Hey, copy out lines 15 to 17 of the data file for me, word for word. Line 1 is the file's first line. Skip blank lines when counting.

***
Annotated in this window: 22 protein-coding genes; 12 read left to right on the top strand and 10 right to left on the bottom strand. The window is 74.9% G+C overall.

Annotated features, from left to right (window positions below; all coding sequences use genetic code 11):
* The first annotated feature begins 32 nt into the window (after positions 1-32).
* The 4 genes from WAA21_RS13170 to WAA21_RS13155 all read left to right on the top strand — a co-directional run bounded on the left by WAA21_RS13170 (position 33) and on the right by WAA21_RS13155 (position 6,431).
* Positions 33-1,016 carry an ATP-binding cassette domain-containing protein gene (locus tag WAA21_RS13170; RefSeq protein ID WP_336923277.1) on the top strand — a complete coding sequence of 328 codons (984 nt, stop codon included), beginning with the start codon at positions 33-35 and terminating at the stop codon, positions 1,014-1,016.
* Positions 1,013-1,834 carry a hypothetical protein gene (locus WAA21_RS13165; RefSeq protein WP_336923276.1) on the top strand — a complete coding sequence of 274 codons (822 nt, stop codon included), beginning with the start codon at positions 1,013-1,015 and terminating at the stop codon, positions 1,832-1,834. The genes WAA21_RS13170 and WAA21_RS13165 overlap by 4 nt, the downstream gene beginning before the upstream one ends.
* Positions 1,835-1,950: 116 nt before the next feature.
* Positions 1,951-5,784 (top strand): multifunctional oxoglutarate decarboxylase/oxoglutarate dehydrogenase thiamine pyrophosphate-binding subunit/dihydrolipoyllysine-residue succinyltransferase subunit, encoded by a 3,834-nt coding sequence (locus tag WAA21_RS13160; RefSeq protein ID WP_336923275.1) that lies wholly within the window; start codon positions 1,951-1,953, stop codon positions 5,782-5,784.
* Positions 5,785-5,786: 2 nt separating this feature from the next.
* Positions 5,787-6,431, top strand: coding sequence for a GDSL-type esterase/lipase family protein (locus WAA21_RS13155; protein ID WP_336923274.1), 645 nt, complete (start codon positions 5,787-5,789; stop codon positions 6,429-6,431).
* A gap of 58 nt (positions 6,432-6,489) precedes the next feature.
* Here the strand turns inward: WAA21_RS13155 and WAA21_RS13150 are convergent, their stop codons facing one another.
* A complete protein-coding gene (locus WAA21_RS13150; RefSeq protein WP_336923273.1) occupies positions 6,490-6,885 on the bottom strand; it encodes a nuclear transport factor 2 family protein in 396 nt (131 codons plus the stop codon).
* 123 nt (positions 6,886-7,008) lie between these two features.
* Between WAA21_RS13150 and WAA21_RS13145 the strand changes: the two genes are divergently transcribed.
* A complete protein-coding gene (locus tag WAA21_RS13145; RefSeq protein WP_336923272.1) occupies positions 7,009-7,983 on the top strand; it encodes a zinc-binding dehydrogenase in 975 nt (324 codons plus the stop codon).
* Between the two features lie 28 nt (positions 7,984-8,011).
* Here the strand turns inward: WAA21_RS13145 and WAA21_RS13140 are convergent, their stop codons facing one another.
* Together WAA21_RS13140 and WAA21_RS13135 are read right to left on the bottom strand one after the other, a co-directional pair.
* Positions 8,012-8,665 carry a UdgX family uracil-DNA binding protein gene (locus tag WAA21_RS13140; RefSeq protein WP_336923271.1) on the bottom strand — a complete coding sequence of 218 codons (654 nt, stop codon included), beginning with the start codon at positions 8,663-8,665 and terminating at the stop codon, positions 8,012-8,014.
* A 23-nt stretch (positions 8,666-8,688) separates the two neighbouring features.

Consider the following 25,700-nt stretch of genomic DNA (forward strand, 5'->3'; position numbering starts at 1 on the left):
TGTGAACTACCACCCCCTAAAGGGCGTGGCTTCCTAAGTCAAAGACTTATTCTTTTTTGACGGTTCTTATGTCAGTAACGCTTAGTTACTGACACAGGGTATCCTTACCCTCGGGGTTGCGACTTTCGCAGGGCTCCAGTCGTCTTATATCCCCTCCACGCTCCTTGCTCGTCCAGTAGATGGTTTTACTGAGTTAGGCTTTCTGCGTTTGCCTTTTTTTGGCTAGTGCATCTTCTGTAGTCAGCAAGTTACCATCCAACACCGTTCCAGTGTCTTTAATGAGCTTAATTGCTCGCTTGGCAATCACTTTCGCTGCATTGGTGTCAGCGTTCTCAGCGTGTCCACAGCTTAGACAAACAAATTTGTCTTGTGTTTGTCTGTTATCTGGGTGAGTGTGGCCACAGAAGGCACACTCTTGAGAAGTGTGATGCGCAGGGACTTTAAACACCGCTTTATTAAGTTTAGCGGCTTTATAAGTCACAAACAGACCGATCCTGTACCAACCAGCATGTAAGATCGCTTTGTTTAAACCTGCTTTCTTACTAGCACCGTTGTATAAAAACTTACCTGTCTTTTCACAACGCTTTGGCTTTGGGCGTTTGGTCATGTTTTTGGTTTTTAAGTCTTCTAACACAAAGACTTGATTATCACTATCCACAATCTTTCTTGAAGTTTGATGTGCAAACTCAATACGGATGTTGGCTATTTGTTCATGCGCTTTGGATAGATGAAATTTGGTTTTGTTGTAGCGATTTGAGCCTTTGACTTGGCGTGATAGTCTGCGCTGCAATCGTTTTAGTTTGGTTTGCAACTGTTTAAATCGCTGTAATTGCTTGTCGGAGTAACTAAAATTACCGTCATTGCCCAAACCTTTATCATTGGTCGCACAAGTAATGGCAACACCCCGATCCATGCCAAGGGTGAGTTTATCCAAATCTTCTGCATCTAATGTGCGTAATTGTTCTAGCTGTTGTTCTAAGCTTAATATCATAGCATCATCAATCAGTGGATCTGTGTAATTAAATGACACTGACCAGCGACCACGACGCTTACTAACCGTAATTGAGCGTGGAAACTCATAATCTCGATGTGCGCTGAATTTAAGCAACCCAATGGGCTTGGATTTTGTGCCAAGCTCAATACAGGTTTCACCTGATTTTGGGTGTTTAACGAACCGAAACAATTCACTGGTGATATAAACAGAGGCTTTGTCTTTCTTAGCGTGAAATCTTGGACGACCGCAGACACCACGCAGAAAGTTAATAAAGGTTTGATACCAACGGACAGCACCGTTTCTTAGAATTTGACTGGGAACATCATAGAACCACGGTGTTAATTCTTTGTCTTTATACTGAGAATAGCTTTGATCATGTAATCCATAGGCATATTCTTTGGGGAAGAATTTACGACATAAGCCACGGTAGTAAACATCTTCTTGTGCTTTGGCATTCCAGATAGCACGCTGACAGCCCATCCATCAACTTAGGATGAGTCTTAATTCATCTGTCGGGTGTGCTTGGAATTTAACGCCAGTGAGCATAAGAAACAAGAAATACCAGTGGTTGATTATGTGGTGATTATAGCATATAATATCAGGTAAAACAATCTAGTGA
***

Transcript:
* Between WAA21_RS13150 and WAA21_RS13145 the strand changes: the two genes are divergently transcribed.
* A complete protein-coding gene (locus tag WAA21_RS13145; RefSeq protein WP_336923272.1) occupies positions 7,009-7,983 on the top strand; it encodes a zinc-binding dehydrogenase in 975 nt (324 codons plus the stop codon).
* Between the two features lie 28 nt (positions 7,984-8,011).